Tips for Virtual Meetings

This page outlines how to prepare for a virtual meeting at the U.S. National Science Foundation.

Test your connection, software and devices

1. Test your internet connection

Refer to the Instructions for How to Test Your Internet Connection for a quick and easy way to ensure that you have adequate bandwidth to participate in a video conference.

2. Test your computing equipment/devices with the video conferencing platform

Zoom and Microsoft Teams both provide an automated testing site to help attendees prepare for virtual meetings. Ideally, complete this test from the location where you will join your meeting. 

If you know the video conferencing platform that will be used to host your meeting, join a test session by clicking on the link for the meeting's video conferencing platform in the list below:


If you do not know the video conferencing platform that will be used to host your meeting, review the instructions for How to Determine Your Video Conferencing Platform.

Experiencing trouble during your test?
Verify that your computer and web browser meet recommended system requirements or get more help.

Etiquette for virtual meetings

The same etiquette expected for in-person business meetings also applies for remote events. Practicing the following tips will help to ensure that your virtual meeting is productive and efficient.

1. Join your meeting at least 15 minutes early to work out any technical issues.

2. Participate in your meeting from a quiet location where others will not overhear your discussion of sensitive information.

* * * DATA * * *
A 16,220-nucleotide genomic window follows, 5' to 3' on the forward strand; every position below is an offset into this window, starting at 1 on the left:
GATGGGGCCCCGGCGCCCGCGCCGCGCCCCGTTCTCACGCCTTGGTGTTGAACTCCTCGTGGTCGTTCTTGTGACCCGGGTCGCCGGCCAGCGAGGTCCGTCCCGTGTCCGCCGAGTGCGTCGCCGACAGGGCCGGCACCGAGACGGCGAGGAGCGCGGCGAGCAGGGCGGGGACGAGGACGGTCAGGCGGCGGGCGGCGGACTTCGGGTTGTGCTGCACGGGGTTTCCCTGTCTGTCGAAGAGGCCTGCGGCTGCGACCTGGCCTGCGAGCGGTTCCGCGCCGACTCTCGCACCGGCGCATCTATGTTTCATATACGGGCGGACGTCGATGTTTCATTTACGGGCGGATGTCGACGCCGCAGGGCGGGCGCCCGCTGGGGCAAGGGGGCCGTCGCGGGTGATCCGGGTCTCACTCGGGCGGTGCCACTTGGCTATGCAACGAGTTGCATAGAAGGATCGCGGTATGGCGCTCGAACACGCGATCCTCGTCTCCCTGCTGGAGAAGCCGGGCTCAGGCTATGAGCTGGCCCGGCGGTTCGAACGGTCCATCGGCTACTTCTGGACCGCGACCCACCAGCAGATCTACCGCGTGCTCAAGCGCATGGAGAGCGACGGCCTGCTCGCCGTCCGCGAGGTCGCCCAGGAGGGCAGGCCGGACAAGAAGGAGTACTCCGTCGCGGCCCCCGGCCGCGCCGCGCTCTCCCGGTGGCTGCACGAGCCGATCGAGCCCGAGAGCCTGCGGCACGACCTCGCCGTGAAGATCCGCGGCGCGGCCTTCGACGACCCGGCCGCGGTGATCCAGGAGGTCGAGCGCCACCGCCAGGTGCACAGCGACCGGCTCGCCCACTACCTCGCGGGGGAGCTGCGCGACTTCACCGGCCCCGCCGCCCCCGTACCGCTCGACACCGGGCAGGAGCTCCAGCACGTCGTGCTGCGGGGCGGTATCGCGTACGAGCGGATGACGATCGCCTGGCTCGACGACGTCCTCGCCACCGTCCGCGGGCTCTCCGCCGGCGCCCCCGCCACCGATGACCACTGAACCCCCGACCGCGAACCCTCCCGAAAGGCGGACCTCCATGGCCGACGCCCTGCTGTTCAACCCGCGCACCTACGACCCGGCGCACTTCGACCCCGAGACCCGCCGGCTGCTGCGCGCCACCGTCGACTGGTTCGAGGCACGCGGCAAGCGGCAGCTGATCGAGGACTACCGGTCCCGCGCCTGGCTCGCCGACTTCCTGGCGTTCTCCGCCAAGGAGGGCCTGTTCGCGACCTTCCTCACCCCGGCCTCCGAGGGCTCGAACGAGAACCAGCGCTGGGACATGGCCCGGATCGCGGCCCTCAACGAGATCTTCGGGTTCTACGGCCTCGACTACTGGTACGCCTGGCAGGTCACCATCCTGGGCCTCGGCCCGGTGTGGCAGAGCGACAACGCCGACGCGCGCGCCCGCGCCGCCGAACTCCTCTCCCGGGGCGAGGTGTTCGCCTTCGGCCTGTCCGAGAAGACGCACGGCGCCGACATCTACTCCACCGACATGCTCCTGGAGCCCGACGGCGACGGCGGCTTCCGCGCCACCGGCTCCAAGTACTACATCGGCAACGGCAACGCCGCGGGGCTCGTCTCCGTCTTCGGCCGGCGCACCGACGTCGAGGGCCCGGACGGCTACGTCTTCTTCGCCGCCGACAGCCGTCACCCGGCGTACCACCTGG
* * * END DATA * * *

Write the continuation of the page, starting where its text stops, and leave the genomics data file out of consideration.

3. Turn off any unnecessary applications or notifications on your computer desktop before joining your meeting.

4. Take steps to minimize background noise:

  • Mute yourself when you are not speaking.
  • Use headphones or a headset with a built-in microphone when possible.
  • Use pen and paper to take meeting notes instead of your computer and keyboard. The sounds of typing on a keyboard are easily transmitted and can be distracting to others. 

5. Be conscious that your webcam is on:

  • Turn your webcam on when speaking for the benefit of participants with disabilities who rely on lipreading and nonverbal communication cues.
  • Dress appropriately.
  • Make sure your background is appropriate and professional.
  • Remember that everyone can see you, and what you are doing, just as if you were meeting face-to-face.

6. Introduce yourself before speaking.

7. Speak clearly into your microphone to ensure captioners, American Sign Language (ASL) interpreters, and/or assistive technology users accurately capture and relay your comments to participants with disabilities.

8. If you need to leave the meeting temporarily, notify the meeting host before disconnecting from the meeting and then rejoin. Never place the meeting on hold.

9. Stay engaged, listen closely and wait to speak until the current speaker finishes his or her thought. This helps all participants to hear each other clearly.